By David Brand
The Queens District Attorney’s Office has pitched in to upgrade courtroom technology in the Queens Supreme Court, Criminal Term Courthouse by using asset forfeiture funds to boost the court system budget.
The DA’s Office contributed more than $1.67 million to pay for improvements in 19 courtrooms, the New York Law Journal reported. The money was included in the state budget that lawmakers approved on Monday.
“This is a win all-around for everybody — the judges, the prosecution and the defense,” Criminal Term Administrative Judge Joseph Zayas told the Eagle, adding that the courtroom tech will also aid people in the gallery, the press and the jurors.
“We always try to address any Americans with Disabilities Act issues where a juror has a hearing problem or a disability,” he continued. “This allows us to be able to buy that type of equipment to make sure it’s working and that people are hearing things.”
Assemblymembers Ed Braunstein, Catalina Cruz, Aravella Simotas, David Weprin, Michael DenDekker, Alicia Hyndman, Jeff Aubry and Brian Barnwell played a major role in ensuring that the line-item for Queens court funding appeared in the final budget.
Overall funding for the Office of Court Administration increased by roughly 2 percent, matching the increase requested by Chief Judge Janet DiFiore and Chief Administrative Judge Lawrence Marks. The court system budget totals more than $2.33 billion.
DiFiore and Marks estimated that overall costs in the Queens Supreme Court system would equal $56,474,036.
OCA welcomed the funding increase, including the cash infusion from the Queens DA’s Office.
“We are grateful to both the governor and legislature during this year’s budget process for their unwavering support of the Judiciary’s fiscal needs,” OCA spokesperson Lucian Chalfen told the Eagle. “The $1.675 million was money that the Queens County district attorney gave us out of their asset forfeiture funds to upgrade courtroom presentation equipment and technology infrastructure for 19 courtrooms in Queens County Supreme Court - Criminal Term in Kew Gardens.”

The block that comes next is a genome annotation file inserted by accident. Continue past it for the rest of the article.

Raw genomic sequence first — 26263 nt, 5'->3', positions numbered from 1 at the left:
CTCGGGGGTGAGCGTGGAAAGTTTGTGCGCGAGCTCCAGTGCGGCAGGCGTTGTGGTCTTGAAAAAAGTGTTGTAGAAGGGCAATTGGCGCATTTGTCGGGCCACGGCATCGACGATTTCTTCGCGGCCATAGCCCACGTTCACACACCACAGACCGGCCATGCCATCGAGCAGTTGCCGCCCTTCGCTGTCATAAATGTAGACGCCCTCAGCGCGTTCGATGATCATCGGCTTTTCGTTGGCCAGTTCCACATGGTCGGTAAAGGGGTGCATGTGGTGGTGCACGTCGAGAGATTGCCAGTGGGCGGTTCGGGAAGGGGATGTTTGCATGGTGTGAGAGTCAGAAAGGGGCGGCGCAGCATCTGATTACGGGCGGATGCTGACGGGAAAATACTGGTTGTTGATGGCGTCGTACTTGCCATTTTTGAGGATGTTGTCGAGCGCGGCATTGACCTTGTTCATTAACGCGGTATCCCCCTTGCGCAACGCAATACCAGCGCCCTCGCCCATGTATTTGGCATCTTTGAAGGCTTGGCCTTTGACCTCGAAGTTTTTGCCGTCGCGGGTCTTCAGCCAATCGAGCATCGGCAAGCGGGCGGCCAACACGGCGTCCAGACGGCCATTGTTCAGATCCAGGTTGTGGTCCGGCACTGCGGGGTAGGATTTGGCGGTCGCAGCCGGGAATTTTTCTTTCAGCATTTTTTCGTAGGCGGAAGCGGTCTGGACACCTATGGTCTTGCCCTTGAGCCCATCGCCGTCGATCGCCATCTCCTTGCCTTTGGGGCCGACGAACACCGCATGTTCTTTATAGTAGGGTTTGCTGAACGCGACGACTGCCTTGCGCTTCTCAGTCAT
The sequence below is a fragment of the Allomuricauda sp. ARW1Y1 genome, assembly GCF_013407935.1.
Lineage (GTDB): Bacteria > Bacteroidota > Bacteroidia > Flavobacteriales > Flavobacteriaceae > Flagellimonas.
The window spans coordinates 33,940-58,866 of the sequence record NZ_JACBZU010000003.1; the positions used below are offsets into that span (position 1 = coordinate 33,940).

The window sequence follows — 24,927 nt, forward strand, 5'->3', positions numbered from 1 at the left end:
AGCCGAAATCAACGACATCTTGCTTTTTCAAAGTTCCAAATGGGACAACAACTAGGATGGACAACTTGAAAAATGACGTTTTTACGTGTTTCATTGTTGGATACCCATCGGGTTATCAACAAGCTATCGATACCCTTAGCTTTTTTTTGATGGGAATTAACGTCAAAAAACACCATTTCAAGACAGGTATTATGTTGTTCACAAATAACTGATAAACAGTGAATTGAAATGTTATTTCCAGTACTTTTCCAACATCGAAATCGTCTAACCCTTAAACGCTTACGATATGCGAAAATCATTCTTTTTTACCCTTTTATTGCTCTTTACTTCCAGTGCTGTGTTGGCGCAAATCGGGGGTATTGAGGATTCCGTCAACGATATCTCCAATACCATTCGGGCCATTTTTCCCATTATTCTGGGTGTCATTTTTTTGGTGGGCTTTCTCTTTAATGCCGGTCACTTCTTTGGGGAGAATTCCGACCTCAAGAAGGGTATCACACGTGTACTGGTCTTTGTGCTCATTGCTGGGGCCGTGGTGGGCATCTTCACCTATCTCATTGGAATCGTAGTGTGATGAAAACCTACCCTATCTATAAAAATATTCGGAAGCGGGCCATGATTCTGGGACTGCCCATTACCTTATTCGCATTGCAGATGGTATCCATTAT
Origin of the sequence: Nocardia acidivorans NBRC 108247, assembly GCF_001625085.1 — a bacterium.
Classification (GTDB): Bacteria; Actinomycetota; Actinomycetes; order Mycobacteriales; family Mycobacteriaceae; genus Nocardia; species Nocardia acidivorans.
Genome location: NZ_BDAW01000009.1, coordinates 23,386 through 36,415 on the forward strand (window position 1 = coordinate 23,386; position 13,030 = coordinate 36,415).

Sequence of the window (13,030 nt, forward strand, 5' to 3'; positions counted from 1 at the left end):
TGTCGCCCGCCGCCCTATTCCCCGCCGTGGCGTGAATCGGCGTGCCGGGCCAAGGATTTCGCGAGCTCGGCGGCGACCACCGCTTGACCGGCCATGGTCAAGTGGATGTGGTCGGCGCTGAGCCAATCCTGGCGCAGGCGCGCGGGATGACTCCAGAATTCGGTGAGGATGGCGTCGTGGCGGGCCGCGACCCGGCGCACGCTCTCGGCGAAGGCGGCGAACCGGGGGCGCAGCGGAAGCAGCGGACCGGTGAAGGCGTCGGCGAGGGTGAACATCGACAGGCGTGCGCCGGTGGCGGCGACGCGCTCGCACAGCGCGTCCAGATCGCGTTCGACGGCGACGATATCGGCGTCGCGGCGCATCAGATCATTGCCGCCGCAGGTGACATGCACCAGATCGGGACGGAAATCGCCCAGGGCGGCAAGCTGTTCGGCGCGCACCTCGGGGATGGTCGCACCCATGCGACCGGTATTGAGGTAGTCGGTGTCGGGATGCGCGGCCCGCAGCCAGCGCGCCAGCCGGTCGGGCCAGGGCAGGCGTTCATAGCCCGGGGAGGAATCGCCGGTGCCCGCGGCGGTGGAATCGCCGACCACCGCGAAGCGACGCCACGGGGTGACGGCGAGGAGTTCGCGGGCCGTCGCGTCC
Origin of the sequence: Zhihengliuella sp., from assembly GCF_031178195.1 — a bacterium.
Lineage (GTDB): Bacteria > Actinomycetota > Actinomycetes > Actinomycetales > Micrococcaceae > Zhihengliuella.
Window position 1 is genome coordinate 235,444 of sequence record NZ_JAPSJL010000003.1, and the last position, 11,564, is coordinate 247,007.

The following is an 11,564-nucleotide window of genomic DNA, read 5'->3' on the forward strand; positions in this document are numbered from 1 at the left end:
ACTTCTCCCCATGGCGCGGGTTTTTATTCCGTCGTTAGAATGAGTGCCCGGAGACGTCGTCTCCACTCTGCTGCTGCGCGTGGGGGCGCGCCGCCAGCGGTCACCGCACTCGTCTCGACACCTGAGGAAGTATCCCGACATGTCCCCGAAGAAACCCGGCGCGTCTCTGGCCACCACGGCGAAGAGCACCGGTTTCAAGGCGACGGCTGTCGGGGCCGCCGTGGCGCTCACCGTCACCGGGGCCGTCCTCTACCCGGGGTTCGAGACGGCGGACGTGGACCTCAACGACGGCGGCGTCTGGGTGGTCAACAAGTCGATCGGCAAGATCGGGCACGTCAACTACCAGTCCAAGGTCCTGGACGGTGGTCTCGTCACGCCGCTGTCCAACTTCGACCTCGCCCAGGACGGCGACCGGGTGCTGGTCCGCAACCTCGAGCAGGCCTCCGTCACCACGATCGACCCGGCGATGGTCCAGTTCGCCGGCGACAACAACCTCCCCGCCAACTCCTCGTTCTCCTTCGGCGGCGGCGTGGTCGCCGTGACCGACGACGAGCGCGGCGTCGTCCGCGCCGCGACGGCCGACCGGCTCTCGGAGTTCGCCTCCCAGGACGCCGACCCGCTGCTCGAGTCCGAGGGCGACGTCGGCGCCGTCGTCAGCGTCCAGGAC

Only five Criminal Term courtrooms feature flatscreen technology for jurors and counsel. The money will fund new screens and video technology to make courtroom processes more efficient.
“What this does is really helps the defense and the prosecution in terms of getting that evidence-presentation technology in the courtroom as soon as possible,” Zayas said.
Some courtrooms at the Queens Supreme Courthouse lack functioning audio and visual equipment and judges have on occasion purchased their own equipment to make proceedings more efficient and accessible. Justice Ira Margulis, for example, purchased a projector, large screen and sound bar to enable jurors, attorneys and audience members can see and hear evidence and proceedings.
The new state budget also allocates a significant amount of money for criminal justice reform initiatives, including $200 million to expand the Raise the Age program. Last year’s budget included $100 million to fund Raise the Age as municipalities moved all 16-year-old detainees from adult jails into specific juvenile facilities.
New York City also moved all 17-year-old detainees off Rikers Island and into a designated youth jail in the Bronx ahead of the state Raise the Age schedule.
By Oct. 1 of this year, all 16- and 17-year-old detainees in the state will be housed in separate jails from adults.